Trafika Europe 2 - Polish Nocturne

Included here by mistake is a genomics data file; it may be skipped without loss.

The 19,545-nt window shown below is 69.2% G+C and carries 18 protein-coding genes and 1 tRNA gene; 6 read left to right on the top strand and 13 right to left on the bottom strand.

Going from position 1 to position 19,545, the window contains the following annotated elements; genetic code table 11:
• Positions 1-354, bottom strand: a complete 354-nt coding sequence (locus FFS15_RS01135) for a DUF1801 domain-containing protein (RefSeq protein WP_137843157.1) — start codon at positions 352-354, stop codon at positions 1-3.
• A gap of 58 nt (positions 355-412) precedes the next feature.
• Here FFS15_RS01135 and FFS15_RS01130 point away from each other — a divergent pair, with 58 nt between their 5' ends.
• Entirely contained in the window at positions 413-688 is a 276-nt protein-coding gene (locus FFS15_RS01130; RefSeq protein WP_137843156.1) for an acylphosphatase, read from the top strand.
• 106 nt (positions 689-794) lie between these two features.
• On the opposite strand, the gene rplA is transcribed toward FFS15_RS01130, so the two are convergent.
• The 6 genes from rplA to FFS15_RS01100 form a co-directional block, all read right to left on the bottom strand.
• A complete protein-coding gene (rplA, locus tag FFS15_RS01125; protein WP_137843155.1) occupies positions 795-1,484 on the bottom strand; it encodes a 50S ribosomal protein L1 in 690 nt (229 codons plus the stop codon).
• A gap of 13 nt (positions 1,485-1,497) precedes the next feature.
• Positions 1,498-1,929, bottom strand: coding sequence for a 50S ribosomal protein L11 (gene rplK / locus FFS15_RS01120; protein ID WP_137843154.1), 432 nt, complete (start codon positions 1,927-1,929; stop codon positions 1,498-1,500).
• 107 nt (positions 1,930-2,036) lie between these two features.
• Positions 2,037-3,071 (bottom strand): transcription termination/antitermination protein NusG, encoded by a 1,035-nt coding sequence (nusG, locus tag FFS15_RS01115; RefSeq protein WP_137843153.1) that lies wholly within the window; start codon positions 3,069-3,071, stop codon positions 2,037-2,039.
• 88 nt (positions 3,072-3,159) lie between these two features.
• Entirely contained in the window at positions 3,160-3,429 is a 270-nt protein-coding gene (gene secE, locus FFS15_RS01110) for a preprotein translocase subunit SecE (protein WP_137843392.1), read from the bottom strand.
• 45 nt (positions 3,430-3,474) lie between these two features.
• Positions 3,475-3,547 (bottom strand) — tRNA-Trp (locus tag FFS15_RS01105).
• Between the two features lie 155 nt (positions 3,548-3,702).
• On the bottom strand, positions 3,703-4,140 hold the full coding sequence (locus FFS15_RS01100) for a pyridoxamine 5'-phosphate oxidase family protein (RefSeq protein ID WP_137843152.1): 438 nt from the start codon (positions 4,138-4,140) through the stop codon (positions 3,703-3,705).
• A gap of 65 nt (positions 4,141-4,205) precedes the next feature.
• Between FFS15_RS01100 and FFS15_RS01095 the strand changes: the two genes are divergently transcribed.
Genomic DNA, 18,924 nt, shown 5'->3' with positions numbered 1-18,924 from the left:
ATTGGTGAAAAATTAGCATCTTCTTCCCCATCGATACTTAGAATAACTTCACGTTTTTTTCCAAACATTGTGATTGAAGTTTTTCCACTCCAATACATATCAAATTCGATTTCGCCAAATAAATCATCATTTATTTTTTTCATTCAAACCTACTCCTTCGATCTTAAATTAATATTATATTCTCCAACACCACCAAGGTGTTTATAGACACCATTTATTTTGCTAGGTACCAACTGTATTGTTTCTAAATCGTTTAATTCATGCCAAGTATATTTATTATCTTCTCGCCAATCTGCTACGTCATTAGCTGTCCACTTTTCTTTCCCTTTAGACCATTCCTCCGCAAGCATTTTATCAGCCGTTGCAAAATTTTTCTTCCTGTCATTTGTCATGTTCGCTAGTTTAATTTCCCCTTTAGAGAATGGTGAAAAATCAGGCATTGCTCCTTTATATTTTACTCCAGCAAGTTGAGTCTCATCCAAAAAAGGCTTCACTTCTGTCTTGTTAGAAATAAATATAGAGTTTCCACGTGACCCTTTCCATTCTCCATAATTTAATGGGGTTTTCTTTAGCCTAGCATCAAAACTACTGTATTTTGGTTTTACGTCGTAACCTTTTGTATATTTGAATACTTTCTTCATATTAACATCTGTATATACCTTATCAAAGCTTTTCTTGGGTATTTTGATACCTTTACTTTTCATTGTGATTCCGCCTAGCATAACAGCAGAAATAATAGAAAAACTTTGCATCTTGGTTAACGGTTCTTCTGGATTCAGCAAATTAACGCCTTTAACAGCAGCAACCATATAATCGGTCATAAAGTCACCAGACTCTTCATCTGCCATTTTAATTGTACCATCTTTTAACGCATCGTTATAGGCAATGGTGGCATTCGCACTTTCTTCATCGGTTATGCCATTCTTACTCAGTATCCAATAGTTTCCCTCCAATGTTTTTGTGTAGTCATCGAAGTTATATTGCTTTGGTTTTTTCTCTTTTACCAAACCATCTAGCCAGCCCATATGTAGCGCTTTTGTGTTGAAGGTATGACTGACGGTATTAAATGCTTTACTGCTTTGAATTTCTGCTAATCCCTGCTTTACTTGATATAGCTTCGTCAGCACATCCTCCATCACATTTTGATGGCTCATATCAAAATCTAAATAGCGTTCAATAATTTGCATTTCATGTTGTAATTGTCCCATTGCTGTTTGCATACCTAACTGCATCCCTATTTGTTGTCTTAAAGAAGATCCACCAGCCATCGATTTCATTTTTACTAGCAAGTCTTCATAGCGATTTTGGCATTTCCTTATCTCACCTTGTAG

the bar, one of them at one table, the other one at the other, they drank their beer and read the newspaper. And each time they’d put it back where they got it. They needed eyeglasses to read now, and they weren’t that steady on their feet. But neither of them would give the paper to the other one when he was done with it. Then they’d finish their beer, one of them would leave and the other one would leave right after. All those years, neither of them said so much as: That one sentence might have been enough. Because who knows if with that single sentence they wouldn’t have said everything they hadn’t said to each other all those years. You can fit an awful lot into one sentence. Maybe everything. Maybe a whole lifetime. A sentence is the measure of the world, a philosopher once said. That’s right, the same one. I sometimes wonder if the reason we have to say so many words throughout our life might be in order for that one sentence to emerge from among them. What sentence? Everyone has their own. One that you could utter in a fit of despair and not be lying. At least to yourself. If only you’d known the Priest. You know, the welder. I couldn’t tell you. I don’t even know what his first name was. Everyone always just said, the Priest. His first name and last name got lost somewhere along the way. You know what, you even resemble him a bit, now that I look at you. Hand “Here, here’s your paper.”


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